The International Labour Organization has a new report out on unemployment in Latin America. The news isn't pretty.
In 2015, the unemployment rate in Latin America and the Caribbean increased for the first time in five years to 6.7 per cent, causing at least 1.7 million people to join the ranks of the unemployed, according to the ILO's annual report released today, in which the impact of the slowdown on economic growth in the labour market is recorded.
The 2015 Labour Overview of Latin America and the Caribbean warned of a "turnaround" in the employment indicators, with a deterioration in the employment situation of women and youth, and indications of rising informality through "increased generation of lower quality jobs."Here are the numbers by country.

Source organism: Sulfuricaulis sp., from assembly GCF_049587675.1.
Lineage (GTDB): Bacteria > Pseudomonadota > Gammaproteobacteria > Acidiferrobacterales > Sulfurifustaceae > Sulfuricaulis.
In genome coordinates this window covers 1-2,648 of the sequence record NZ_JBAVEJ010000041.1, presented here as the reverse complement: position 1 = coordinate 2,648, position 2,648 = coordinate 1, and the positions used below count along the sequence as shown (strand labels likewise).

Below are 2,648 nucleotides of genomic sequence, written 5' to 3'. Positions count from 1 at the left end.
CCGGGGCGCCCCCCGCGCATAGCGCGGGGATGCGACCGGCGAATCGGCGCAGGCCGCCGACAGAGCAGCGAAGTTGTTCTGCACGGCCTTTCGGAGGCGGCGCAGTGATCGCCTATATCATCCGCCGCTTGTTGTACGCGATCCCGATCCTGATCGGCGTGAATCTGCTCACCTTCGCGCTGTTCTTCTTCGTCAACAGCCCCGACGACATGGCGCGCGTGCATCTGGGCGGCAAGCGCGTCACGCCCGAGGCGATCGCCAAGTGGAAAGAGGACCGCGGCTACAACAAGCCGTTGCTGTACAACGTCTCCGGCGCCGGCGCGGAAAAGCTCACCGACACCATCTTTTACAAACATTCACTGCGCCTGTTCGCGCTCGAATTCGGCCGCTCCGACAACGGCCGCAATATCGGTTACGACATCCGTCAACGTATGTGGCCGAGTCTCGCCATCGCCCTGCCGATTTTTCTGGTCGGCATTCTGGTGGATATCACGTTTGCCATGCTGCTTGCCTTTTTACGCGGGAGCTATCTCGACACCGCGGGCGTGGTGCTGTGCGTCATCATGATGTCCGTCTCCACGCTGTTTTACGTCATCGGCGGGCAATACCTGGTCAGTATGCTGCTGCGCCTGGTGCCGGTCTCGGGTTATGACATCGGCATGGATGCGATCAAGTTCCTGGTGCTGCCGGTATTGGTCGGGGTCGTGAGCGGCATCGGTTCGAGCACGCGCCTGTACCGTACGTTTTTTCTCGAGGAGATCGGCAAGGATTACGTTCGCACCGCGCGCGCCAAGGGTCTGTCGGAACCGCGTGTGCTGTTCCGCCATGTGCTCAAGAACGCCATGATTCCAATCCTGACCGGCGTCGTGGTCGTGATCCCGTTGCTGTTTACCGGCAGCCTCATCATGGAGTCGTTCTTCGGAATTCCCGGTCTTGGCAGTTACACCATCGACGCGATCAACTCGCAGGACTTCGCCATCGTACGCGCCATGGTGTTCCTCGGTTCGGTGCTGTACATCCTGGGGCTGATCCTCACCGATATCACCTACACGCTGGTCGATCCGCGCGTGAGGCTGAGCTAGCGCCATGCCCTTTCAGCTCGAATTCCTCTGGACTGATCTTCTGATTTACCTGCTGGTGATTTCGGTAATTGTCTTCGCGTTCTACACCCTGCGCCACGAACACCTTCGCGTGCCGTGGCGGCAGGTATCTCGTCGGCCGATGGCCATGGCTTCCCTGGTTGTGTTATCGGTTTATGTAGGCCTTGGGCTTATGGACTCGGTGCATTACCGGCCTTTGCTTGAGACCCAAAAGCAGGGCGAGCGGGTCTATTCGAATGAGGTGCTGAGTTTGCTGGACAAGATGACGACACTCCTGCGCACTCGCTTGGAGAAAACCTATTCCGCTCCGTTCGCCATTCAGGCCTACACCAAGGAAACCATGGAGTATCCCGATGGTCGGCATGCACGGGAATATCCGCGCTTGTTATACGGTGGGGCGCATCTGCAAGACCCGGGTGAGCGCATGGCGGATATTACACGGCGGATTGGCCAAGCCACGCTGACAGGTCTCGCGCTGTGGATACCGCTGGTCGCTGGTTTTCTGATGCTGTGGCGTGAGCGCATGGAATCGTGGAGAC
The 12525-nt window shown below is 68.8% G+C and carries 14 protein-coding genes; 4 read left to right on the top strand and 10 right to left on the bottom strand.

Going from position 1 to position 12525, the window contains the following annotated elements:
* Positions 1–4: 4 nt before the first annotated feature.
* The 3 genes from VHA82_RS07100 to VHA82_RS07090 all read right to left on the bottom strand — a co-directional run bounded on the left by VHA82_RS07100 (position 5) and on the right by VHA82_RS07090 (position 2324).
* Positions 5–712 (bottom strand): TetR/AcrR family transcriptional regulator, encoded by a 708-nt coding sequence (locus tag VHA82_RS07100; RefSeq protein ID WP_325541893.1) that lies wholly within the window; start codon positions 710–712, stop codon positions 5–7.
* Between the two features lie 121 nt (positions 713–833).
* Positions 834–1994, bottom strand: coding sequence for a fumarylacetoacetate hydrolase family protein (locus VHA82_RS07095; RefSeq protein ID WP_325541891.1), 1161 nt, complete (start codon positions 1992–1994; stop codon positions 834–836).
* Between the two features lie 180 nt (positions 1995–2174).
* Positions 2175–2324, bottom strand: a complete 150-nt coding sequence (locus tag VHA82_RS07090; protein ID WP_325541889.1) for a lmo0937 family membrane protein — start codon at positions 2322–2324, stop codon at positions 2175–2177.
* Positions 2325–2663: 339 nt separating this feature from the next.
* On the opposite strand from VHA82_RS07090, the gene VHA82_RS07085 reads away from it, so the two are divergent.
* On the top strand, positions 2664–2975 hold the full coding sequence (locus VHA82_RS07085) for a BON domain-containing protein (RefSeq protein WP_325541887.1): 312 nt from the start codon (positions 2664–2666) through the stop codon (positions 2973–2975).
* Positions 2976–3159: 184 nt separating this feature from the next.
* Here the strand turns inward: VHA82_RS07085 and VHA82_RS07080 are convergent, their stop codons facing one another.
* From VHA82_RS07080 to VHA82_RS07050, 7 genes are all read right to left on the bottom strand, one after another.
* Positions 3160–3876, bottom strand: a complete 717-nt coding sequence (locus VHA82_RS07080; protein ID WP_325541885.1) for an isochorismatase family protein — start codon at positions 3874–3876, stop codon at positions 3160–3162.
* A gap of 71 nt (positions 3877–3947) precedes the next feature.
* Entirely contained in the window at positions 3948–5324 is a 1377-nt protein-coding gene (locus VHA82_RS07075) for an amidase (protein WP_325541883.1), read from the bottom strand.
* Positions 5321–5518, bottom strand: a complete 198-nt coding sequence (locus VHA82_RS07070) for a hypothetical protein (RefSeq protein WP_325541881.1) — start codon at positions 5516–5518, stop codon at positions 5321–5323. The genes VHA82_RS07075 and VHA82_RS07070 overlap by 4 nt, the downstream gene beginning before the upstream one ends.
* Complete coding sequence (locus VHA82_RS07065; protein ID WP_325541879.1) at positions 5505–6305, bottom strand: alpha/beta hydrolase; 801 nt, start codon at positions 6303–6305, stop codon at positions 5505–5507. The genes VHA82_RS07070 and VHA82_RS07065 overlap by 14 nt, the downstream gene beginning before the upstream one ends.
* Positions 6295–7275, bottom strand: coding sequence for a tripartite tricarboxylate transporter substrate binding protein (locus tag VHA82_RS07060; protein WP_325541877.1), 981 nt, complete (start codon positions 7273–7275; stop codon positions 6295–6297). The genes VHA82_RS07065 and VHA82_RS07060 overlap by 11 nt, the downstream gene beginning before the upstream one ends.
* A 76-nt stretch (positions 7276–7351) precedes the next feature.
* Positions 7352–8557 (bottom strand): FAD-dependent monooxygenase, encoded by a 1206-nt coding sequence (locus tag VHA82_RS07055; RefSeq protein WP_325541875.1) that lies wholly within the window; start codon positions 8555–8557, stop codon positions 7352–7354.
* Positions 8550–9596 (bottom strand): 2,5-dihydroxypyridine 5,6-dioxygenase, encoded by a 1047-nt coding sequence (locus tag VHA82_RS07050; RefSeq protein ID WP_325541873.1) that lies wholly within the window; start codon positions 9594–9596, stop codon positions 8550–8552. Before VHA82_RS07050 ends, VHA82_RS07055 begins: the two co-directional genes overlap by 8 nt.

Note that, like with so many things, ideology doesn't matter. Countries with center-right or left governments alike have better (Ecuador and Mexico) or worse (Colombia and Brazil).
It's interesting that for all the legitimate concerns about economic slowdown, current unemployment numbers are still better now in most countries than they were in 2005.